Current Research Staff

  • Bess Carlson, Research Technologist and Positive Reinforcement Trainer
  • Alisa McNamara, Positive Reinforcement Trainer

 

Former Postdoctoral Students

  • Alicia Braxton, DVM, Veterinarian Postdoctoral Fellow 2016 - 2019, Molecular and Comparative Pathobiology Research Training Program, currently a graduate student in the Cellular and Molecular Medicine program at Johns Hopkins University School of Medicine
  • Casey Kissel, DVM, Veterinarian Postdoctoral Fellow 2016 - 2019,  Molecular and Comparative Pathobiology Laboratory Animal Medicine Training Program, currently a Clinical Research Veterinarian with the Perelman School of Medicine at University of Pennsylvania
  • Meghan Vermillion, DVM, PhD, DACLAM, Veterinarian Postdoctoral Fellow 2013 - 2017, Johns Hopkins University School of Medicine Molecular and Comparative Patholobiology Research Training Program, curently a Veterinary Research Scientist at Lovelace Respiratory Institute
  • Jessica Izzi, DVM, MS, DACLAM, Veterinarian Postdoctoral Fellow 2013 - 2015, Molecular and Comparative Patholobiology Laboratory Animal Medicine Training Program, currently an Assistant Professor at Johns Hopkins University School of Medicine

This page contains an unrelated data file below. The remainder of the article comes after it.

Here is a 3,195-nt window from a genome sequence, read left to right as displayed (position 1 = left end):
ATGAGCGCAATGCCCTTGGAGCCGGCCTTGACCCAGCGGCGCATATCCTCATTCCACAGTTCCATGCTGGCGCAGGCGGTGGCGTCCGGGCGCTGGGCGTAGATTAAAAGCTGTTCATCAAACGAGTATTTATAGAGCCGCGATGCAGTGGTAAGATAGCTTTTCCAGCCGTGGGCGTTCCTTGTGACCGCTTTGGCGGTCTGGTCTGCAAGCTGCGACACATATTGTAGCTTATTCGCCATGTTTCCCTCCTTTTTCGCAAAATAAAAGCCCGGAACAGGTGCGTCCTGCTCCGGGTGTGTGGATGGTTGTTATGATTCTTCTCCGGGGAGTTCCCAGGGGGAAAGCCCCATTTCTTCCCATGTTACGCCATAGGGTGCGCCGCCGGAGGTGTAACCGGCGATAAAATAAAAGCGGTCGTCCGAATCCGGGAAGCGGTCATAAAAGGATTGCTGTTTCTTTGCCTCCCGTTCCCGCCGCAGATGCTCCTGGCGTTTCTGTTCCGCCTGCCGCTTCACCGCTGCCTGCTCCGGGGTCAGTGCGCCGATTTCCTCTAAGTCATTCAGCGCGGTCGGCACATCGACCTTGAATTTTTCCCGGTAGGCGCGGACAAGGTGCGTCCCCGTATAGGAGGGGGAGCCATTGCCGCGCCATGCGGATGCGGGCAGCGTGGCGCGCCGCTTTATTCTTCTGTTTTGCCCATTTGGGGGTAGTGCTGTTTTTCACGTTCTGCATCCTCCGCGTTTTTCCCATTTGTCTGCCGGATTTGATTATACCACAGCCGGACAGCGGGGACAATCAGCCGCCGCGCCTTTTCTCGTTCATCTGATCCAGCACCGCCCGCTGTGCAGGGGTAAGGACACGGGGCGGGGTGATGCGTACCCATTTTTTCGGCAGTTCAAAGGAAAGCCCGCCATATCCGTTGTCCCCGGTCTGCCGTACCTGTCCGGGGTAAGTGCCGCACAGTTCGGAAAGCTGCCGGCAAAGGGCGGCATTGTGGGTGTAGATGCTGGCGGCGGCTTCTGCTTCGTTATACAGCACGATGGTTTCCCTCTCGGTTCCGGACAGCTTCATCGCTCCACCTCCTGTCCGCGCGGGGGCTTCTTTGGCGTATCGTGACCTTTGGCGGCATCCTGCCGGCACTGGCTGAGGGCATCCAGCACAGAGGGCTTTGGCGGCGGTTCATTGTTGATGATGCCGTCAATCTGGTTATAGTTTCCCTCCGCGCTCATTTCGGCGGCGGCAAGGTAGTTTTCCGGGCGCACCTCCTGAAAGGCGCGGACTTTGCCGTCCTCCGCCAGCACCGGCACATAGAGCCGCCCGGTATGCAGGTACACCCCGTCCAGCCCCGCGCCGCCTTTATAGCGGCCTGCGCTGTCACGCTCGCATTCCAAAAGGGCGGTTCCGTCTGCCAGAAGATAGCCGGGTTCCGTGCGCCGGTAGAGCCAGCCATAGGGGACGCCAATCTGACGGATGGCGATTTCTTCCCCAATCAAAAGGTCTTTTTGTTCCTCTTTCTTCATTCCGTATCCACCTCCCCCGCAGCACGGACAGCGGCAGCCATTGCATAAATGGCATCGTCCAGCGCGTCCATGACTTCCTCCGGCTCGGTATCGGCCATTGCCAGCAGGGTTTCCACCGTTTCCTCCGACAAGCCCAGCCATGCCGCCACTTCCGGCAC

• Zachary Freeman, DVM, PhD, DACLAM, Veterinarian Postdoctoral Fellow 2011 - 2015,  Molecular and Comparative Patholobiology Research Training Program, currently an Assistant Professor at University of Michigan School of Medicine
  • Victoria Baxter, DVM, PhD, DACLAM, Veterinarian Postdoctoral Fellow 2010 - 2013,  Molecular and Comparative Patholobiology Research Training Program, currently an Assistant Professor at University of North Carolina Chapel Hill

 

Former Predoctoral Students and Staff

  • Brenna Daly, Summer Boehringer Ingelheim Veterinary Research Scholar 2018 while a veterinary student at Tufts University, currently a veterinary student at Tufts University
  • Kirstin McGee, Undergraduate Researcher 2018-2019, Notre Dame in Maryland, currently a laboratory technologist at Kennedy Krieger Institute
  • Diane Hong, Undergraduate Researcher 2018, Johns Hopkins University
  • Griffin Cyphers, Undergraduate Researcher 2018, Johns Hopkins University
  • Alyssa Chalmin, Undergraduate Researcher 2017-2018, Johns Hopkins University, currently a veterinary student at University of Pennsylvania
  • Wilfred Ikejiofor, Summer Undergraduate Researcher 2017, University of Maryland
  • Paul Moon, Summer High School Researcher 2017, Center for Talented Youth 
  • Karl Johnson, Undergraduate Researcher 2015 - 2017, Johns Hopkins University, currently a PhD student in Public Health at UNC Chapel Hill
  • Liz Engle, Master's Thesis Student 2015 - 2016, Johns Hopkins University Biotechnology Masters Program, currently a Lab Manager at Johns Hopkins School of Medicine Tumor Microenvironment Core
  • Kevin Najarro, Research Technologist 2014 - 2016, currently a Lab Manager at University of Colorado
  • Benjamin Aledejebi, Summer High School Researcher 2015, Center for Talented Youth, currently an undergraduate at Bucknell University
  • Jacqueline Brockhurst, VMD, Summer Merial Veterinary Research Scholar 2015 while a veterinary student at University of Pennysylvania, currently a VMD postdoctoral fellow at Johns Hopkins University School of Medicine